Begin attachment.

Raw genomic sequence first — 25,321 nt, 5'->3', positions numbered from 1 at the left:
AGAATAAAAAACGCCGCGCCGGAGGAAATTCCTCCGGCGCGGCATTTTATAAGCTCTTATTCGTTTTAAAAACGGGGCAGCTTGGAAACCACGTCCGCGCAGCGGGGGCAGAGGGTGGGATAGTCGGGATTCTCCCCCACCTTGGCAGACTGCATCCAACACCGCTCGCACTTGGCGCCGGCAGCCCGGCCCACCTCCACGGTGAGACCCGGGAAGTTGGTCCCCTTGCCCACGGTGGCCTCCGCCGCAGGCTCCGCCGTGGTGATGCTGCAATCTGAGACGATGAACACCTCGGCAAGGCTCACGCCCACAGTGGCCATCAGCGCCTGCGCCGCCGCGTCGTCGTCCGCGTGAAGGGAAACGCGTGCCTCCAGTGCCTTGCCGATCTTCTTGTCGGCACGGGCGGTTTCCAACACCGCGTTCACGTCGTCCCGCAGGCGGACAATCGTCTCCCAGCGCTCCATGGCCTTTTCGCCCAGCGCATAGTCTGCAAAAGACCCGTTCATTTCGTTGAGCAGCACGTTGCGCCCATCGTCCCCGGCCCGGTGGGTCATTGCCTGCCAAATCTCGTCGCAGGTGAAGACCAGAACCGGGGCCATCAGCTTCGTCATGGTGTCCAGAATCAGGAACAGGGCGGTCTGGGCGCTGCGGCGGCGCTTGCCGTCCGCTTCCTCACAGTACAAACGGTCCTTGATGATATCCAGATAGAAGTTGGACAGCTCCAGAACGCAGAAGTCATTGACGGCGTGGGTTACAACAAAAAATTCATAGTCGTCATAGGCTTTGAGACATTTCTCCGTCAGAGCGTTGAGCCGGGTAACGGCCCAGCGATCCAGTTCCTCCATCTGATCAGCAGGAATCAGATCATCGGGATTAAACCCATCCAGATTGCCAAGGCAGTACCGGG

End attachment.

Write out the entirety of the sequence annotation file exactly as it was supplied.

Raw genomic sequence first — 25,321 nt, 5'->3', positions numbered from 1 at the left:
AGAATAAAAAACGCCGCGCCGGAGGAAATTCCTCCGGCGCGGCATTTTATAAGCTCTTATTCGTTTTAAAAACGGGGCAGCTTGGAAACCACGTCCGCGCAGCGGGGGCAGAGGGTGGGATAGTCGGGATTCTCCCCCACCTTGGCAGACTGCATCCAACACCGCTCGCACTTGGCGCCGGCAGCCCGGCCCACCTCCACGGTGAGACCCGGGAAGTTGGTCCCCTTGCCCACGGTGGCCTCCGCCGCAGGCTCCGCCGTGGTGATGCTGCAATCTGAGACGATGAACACCTCGGCAAGGCTCACGCCCACAGTGGCCATCAGCGCCTGCGCCGCCGCGTCGTCGTCCGCGTGAAGGGAAACGCGTGCCTCCAGTGCCTTGCCGATCTTCTTGTCGGCACGGGCGGTTTCCAACACCGCGTTCACGTCGTCCCGCAGGCGGACAATCGTCTCCCAGCGCTCCATGGCCTTTTCGCCCAGCGCATAGTCTGCAAAAGACCCGTTCATTTCGTTGAGCAGCACGTTGCGCCCATCGTCCCCGGCCCGGTGGGTCATTGCCTGCCAAATCTCGTCGCAGGTGAAGACCAGAACCGGGGCCATCAGCTTCGTCATGGTGTCCAGAATCAGGAACAGGGCGGTCTGGGCGCTGCGGCGGCGCTTGCCGTCCGCTTCCTCACAGTACAAACGGTCCTTGATGATATCCAGATAGAAGTTGGACAGCTCCAGAACGCAGAAGTCATTGACGGCGTGGGTTACAACAAAAAATTCATAGTCGTCATAGGCTTTGAGACATTTCTCCGTCAGAGCGTTGAGCCGGGTAACGGCCCAGCGATCCAGTTCCTCCATCTGATCAGCAGGAATCAGATCATCGGGATTAAACCCATCCAGATTGCCAAGGCAGTACCGGG